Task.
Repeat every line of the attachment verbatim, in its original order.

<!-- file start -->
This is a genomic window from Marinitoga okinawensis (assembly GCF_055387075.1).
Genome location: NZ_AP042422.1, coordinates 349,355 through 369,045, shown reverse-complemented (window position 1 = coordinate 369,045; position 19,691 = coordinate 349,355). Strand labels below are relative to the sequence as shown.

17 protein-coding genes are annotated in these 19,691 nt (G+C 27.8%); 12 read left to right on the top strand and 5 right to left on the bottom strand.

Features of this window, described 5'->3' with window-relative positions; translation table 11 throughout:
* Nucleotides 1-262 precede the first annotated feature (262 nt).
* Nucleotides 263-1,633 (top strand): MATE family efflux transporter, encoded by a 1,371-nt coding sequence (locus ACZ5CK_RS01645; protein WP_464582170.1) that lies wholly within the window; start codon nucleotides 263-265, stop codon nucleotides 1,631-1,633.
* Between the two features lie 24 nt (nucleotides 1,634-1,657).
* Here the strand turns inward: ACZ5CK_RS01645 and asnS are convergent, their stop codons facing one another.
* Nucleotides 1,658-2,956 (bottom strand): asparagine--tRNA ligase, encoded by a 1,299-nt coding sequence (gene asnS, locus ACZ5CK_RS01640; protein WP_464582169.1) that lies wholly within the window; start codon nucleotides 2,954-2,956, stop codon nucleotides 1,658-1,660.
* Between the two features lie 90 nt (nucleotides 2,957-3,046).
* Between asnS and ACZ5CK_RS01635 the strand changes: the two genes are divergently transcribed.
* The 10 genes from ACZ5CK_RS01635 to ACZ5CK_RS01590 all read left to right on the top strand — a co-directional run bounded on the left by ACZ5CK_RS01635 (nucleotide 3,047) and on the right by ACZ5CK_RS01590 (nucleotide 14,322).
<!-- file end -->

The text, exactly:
This is a genomic window from Marinitoga okinawensis (assembly GCF_055387075.1).
Genome location: NZ_AP042422.1, coordinates 349,355 through 369,045, shown reverse-complemented (window position 1 = coordinate 369,045; position 19,691 = coordinate 349,355). Strand labels below are relative to the sequence as shown.

17 protein-coding genes are annotated in these 19,691 nt (G+C 27.8%); 12 read left to right on the top strand and 5 right to left on the bottom strand.

Features of this window, described 5'->3' with window-relative positions; translation table 11 throughout:
* Nucleotides 1-262 precede the first annotated feature (262 nt).
* Nucleotides 263-1,633 (top strand): MATE family efflux transporter, encoded by a 1,371-nt coding sequence (locus ACZ5CK_RS01645; protein WP_464582170.1) that lies wholly within the window; start codon nucleotides 263-265, stop codon nucleotides 1,631-1,633.
* Between the two features lie 24 nt (nucleotides 1,634-1,657).
* Here the strand turns inward: ACZ5CK_RS01645 and asnS are convergent, their stop codons facing one another.
* Nucleotides 1,658-2,956 (bottom strand): asparagine--tRNA ligase, encoded by a 1,299-nt coding sequence (gene asnS, locus ACZ5CK_RS01640; protein WP_464582169.1) that lies wholly within the window; start codon nucleotides 2,954-2,956, stop codon nucleotides 1,658-1,660.
* Between the two features lie 90 nt (nucleotides 2,957-3,046).
* Between asnS and ACZ5CK_RS01635 the strand changes: the two genes are divergently transcribed.
* The 10 genes from ACZ5CK_RS01635 to ACZ5CK_RS01590 all read left to right on the top strand — a co-directional run bounded on the left by ACZ5CK_RS01635 (nucleotide 3,047) and on the right by ACZ5CK_RS01590 (nucleotide 14,322).